Hand in hand with the cold air that’s spreading over many parts of the country is the spread of viruses, including those that cause colds and flu. People are spending more time inside, speaking, coughing and breathing close to each other without as much fresh air. Winter’s drier air also gives germs an assist by allowing them to travel farther and survive longer than in warmer, more humid conditions.
Each year, millions of Americans come down with the flu; even more catch a cold, often multiple times, according to the Centers for Disease Control and Prevention. Still, myths about causes and cure persist.
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When it comes to colds and the flu, here’s what’s true — and what isn’t.
Myth 1: Being cold makes you catch a cold.
Going outside in cold weather without a jacket or, say, with wet hair — will that make you catch a cold? Actually, no. This one is a myth.
“Just getting cold doesn’t lead to illness,” says James Conway, M.D., a professor of pediatrics at the University of Wisconsin School of Medicine and Public Health who serves as medical director of its immunization program. “It just happens to be a coincidence that people get sick during cold weather when they’re around cold, drafty conditions. But there’s really no relation whatsoever.”
That said, if you’re already sick, being out in the cold might keep you sicker for longer. “If your body is fighting off a cold, and then you compound it with the stress of trying to stay warm, it may affect the recovery period of getting over a cold,” says Lilly Immergluck, M.D., a professor of microbiology, biochemistry and immunology at the Morehouse School of Medicine in Atlanta.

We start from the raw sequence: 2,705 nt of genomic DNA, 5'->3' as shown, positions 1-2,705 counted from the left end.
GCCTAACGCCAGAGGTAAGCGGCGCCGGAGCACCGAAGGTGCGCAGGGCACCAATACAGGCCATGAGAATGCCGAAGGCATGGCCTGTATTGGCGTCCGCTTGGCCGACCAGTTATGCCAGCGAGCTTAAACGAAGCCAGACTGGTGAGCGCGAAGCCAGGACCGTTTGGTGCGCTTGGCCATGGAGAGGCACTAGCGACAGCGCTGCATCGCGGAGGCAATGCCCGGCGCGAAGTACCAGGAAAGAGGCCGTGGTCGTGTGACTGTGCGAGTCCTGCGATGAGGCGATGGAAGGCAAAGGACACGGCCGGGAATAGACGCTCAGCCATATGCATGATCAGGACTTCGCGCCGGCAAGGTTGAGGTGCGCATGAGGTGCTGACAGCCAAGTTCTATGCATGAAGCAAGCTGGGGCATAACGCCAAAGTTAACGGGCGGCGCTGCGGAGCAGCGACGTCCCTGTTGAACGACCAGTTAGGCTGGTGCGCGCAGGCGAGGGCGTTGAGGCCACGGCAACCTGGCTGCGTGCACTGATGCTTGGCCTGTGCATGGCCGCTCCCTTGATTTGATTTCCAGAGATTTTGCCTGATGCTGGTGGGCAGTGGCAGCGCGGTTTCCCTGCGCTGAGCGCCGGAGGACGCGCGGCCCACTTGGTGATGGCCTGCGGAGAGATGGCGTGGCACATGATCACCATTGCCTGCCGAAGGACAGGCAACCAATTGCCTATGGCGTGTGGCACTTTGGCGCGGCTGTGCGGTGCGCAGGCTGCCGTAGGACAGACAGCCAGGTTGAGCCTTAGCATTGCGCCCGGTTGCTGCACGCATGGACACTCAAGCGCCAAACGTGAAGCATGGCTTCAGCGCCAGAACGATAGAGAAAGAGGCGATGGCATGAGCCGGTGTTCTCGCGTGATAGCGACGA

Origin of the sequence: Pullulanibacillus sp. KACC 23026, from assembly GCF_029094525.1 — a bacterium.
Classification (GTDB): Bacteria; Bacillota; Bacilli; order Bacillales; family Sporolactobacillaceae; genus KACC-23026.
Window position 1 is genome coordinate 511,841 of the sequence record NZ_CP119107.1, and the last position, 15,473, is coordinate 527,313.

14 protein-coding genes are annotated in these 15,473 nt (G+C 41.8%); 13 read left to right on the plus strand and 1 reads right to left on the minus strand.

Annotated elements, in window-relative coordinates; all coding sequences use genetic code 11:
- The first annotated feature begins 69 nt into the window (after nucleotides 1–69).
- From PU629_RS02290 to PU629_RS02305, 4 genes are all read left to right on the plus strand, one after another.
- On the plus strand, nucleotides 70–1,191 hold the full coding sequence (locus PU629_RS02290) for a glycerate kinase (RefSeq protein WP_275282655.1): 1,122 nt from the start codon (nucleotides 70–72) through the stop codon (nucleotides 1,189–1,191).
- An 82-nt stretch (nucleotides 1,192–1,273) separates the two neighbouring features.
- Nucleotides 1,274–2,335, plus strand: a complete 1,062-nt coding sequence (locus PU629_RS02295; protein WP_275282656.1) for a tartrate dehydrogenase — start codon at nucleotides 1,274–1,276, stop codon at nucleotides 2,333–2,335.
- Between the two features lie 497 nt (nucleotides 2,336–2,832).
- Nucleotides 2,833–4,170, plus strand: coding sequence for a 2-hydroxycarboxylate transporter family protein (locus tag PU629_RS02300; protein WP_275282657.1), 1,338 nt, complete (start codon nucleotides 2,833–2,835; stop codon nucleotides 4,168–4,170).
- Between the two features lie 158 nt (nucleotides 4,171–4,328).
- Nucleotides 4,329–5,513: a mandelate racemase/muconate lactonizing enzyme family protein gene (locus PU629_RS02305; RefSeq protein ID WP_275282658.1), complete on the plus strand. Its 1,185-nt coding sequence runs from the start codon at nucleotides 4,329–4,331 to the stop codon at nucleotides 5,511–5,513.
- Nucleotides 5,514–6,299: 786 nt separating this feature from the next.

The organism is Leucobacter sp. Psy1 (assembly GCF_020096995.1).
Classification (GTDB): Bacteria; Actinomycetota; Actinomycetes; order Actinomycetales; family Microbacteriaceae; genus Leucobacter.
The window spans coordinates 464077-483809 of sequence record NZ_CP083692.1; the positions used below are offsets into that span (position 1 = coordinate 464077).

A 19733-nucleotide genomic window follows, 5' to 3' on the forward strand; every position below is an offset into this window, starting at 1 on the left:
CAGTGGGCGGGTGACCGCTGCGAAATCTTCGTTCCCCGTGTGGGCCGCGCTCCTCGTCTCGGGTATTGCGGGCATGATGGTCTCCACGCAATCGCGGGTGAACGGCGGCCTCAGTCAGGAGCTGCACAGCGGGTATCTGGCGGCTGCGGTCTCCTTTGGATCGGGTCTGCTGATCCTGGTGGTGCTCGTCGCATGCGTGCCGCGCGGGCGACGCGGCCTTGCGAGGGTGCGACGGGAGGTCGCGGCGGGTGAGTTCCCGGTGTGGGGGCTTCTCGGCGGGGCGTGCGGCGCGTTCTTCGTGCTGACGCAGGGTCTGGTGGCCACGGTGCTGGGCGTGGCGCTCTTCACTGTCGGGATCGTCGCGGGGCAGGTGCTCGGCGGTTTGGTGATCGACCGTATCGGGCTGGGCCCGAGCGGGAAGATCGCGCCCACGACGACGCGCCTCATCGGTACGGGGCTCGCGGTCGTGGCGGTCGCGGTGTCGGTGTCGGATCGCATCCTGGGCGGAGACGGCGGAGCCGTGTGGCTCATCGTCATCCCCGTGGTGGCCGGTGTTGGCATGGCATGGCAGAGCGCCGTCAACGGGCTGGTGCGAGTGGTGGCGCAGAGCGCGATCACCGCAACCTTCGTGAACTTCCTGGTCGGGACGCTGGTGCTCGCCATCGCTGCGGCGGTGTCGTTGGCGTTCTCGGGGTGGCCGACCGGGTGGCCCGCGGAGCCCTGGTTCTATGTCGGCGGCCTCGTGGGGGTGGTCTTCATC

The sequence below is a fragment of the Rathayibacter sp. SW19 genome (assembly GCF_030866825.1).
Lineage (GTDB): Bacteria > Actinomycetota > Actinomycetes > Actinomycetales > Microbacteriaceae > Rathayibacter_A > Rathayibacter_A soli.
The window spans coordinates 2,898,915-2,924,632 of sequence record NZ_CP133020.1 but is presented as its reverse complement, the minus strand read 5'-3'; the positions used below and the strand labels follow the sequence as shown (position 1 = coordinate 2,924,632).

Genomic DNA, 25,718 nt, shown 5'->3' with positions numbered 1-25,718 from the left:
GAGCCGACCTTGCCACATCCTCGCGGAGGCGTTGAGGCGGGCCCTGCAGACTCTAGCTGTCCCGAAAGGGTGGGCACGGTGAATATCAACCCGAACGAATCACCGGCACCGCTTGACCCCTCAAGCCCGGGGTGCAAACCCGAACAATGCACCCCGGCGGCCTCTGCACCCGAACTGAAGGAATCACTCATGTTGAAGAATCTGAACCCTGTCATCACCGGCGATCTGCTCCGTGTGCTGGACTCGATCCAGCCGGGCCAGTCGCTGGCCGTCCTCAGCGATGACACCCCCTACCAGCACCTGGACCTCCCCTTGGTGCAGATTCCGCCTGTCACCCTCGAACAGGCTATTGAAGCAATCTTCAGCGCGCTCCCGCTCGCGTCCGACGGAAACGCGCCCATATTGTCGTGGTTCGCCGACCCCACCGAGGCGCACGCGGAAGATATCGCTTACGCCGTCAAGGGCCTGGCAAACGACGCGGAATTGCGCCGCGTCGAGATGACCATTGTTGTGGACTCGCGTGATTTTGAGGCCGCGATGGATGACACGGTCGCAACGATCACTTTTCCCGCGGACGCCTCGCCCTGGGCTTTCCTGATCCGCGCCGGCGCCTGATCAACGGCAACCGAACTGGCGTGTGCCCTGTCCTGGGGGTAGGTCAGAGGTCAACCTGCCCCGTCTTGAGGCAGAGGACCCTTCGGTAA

So even though being cold won’t make you catch a cold, it is true that frigid temperatures tax your immune system, because your body must work harder to maintain its typical temperature.
Myth 2: Load up on vitamin C and zinc to get better, faster.
Taking large doses of vitamin C won’t help prevent a cold, and there’s really “no solid evidence” that it will decrease the severity of cold and flu symptoms or even shorten the duration of the illness, Conway says.
Though some physically active adults might benefit from some extra vitamin C, a meta-analysis that studied over 11,000 people found that taking vitamin C supplements for the common cold “is not justified” for the general population because therapeutic trials haven’t replicated the link that some studies have found.
Still, “it may be worthwhile for common cold patients to test on an individual basis whether therapeutic vitamin C is beneficial for them,” the authors stated.
Just be sure to check with your doctor before doing so. Most people get enough vitamin C from their diets, and dietary supplements, while sold over the counter, are not risk-free. Some can cause side effects and may interact with other medications. For example, vitamin C may reduce the effectiveness of some statins and blood thinners.
Zinc’s efficacy as a treatment for cold and flu symptoms also isn’t supported by scientific research. Studies that evaluated the efficacy of zinc lozenges and syrups found mixed results.
If you feel better after dissolving an over-the-counter zinc or vitamin C powder into a glass of water, thank that glass of water — it’s good hydration.
Myth 3: Chicken soup will cure a cold.
The idea that chicken soup is good for the soul may not be grounded in science, but the placebo effect is. That is, in some limited cases, believing something will work can make it work. So if you feel a sense of warm nostalgia — good vibes — from sipping a bowl of soup, that may make you feel better, subjectively. Whether this soup actually helps you recover is a different matter.